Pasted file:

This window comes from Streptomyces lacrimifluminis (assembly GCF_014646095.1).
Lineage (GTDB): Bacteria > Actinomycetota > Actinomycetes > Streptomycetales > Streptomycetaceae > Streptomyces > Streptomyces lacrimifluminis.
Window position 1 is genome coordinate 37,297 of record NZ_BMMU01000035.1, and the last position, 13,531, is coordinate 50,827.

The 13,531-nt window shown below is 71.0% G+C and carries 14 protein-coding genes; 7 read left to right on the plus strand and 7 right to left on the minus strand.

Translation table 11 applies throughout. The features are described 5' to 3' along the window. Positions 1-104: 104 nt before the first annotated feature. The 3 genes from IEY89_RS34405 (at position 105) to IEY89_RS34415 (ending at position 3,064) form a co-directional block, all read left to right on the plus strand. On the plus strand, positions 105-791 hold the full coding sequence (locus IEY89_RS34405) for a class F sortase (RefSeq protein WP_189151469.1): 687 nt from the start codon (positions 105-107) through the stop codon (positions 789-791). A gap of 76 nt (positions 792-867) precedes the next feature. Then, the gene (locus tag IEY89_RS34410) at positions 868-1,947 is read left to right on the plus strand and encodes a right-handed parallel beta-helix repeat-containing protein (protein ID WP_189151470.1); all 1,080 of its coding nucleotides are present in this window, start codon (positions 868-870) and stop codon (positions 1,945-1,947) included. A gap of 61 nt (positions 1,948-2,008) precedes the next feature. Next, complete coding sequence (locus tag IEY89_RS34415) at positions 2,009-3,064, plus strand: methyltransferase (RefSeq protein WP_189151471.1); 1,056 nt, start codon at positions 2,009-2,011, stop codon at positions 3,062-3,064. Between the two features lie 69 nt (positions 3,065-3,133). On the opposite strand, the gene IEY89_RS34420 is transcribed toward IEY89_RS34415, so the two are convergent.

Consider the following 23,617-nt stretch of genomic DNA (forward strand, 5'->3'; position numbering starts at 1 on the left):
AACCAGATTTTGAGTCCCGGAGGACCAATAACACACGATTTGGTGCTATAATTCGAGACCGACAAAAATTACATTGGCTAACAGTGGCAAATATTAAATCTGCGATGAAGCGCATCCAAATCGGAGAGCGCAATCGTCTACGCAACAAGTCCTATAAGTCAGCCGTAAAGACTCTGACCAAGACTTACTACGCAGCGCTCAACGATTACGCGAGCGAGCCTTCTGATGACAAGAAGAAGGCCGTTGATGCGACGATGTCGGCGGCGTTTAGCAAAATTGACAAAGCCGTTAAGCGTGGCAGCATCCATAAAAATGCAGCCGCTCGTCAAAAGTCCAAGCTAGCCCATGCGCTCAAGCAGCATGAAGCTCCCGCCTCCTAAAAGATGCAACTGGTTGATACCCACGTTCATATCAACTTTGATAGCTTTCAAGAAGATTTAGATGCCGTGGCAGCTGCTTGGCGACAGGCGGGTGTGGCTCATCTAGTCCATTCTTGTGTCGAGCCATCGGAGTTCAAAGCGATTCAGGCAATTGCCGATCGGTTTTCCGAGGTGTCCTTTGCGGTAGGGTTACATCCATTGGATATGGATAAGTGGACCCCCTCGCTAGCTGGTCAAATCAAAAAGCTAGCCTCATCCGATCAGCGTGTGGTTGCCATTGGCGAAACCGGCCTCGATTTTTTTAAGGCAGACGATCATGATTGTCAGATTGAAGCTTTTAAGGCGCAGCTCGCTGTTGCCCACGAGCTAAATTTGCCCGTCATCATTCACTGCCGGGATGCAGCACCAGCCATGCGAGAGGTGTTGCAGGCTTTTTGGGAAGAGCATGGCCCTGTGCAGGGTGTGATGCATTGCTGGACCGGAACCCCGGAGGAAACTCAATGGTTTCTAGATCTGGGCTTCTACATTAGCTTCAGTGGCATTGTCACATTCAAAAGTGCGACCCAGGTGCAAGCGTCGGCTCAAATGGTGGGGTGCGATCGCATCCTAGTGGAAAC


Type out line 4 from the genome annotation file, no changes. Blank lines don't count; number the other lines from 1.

The 13,531-nt window shown below is 71.0% G+C and carries 14 protein-coding genes; 7 read left to right on the plus strand and 7 right to left on the minus strand.